The Preventative Health Taskforce has just delivered its report to the government and recommends increasing the price of tobacco.
Sounds more or less reasonable to me on economic principles, except that I do know that demand for tobacco is “inelastic”, which is a fancy way of saying it doesn’t respond well to price signals.
Then while driving home I heard one of the experts on Australia Talks complain that out of an unnamed 18 countries Australia has the 16th cheapest cigarettes.
Run that by me again. I thought I knew that Australia had one of the lowest smoking levels in the developed world, and if that is the case at the same time that we have some of the cheapest cigarettes, why the level of confidence amongst “health experts” that putting their price up will lead to a decline in their use? We’re seem to be doing pretty well with a low level of price.
So I decided to do some basic investigations.
WHO has compiled an “atlas” of smoking per capita as at 2002. I could only find two developed nations with smoking levels below Australia’s 19.5%. They were Sweden 19.09% and Portugal 18.7%.
The report is not available from the Taskforce’s website yet (their What’s New page was last up-dated on the 16th April) and neither it seems is their media release. There is a June report there, which you can access from this page.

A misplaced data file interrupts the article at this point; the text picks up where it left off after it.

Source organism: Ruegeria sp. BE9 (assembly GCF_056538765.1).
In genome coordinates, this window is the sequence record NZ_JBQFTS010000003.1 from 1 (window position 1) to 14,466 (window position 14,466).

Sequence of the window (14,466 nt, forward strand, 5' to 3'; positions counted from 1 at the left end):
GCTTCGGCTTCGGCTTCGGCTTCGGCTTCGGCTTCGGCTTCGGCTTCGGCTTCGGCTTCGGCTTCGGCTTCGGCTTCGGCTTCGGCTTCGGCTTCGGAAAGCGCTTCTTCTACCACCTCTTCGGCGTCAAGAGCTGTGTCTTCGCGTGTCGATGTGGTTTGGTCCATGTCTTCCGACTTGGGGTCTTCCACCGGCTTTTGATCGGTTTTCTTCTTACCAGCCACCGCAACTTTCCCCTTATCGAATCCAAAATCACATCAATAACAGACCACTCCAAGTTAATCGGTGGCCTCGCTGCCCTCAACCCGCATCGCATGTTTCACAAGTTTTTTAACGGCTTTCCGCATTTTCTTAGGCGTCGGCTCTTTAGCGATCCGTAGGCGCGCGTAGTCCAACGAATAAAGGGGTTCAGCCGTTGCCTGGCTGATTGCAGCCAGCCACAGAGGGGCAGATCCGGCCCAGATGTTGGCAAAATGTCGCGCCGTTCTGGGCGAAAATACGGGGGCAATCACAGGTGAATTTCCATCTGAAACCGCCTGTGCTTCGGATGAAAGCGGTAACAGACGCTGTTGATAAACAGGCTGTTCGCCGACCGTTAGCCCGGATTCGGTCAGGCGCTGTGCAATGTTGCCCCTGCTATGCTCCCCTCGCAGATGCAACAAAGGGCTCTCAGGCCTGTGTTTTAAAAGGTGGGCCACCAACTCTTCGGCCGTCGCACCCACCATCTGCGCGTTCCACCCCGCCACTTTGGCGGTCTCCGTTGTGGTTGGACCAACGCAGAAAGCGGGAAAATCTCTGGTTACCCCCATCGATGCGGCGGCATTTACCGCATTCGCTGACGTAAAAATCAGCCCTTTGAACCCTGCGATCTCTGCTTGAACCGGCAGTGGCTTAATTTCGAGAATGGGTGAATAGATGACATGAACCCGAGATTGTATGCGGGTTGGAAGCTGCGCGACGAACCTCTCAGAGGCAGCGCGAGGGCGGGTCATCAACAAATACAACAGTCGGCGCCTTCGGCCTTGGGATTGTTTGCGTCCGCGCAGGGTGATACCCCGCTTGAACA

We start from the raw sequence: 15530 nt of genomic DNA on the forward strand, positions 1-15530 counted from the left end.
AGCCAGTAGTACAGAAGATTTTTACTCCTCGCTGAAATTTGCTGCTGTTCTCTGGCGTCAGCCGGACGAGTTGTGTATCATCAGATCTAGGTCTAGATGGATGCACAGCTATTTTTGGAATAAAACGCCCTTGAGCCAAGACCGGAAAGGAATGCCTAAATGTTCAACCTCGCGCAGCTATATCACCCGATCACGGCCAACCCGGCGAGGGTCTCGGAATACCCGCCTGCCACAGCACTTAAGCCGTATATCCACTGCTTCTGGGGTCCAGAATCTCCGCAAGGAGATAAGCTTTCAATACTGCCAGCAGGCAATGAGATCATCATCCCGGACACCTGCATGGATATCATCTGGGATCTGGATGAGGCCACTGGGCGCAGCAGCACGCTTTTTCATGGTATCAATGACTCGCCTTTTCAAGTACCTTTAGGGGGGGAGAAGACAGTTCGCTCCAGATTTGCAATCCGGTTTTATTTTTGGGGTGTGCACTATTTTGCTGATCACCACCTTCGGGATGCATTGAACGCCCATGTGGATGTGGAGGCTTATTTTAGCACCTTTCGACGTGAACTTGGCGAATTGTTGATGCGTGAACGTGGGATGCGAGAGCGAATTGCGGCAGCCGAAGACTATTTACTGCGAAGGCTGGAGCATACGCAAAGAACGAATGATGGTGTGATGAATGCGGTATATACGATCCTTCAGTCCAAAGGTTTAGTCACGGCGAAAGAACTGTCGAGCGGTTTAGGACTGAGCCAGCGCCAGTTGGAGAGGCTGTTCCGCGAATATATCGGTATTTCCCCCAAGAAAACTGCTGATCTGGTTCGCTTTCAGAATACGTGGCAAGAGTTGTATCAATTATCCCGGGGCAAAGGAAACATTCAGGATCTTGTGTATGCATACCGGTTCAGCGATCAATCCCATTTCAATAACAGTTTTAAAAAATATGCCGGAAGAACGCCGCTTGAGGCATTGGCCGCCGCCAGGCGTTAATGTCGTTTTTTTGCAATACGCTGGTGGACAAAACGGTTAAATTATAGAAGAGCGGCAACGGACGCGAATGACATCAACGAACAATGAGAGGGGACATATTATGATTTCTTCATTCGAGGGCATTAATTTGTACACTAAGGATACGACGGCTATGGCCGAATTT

So I can’t see what they have based their assessment on, but according to News the report says:
“The price of cigarettes has not kept pace with the price of many other products and services,” the report says.
“If cigarettes in Australia were to cost as much as they do in Ireland, around $20 for a pack of 30, they would still be cheaper than the price of three hours in a city parking station, a quarter of a tank of petrol in a small car, an outing to a movie with a treat from the snack bar or one music CD download. “
So I checked the smoking rate in Ireland, which is being held up as an example. Bad example, it turns out. 31.5% smoke in Ireland – a rate more than 50% higher than ours. So much for cigarettes at $20 a packet being a panacea.
I’m beginning to suspect that the relationship between smoking and the price of tobacco is pretty tenuous. To be sure you’d need to do a full survey across the world and the information doesn’t appear to be available on the web.
What I can say, looking at the web, is that the only countries who in 2002 met the aspiration of the taskforce that only 10% of the population should be smokers were:
- Haiti 9.7%
- Libya 4.0%
- Nigeria 8.6%
- Oman 8.5%
- Rwanda 5.5%
- Senegal 4.6%
- UAE 9.0%
Seems to me that cultural factors and perhaps absolute poverty (rather than the cost of the product) are the things which ultimately drive cigarette smoking levels.
If I were a smoker, I’d feel persecuted by this particular recommendation.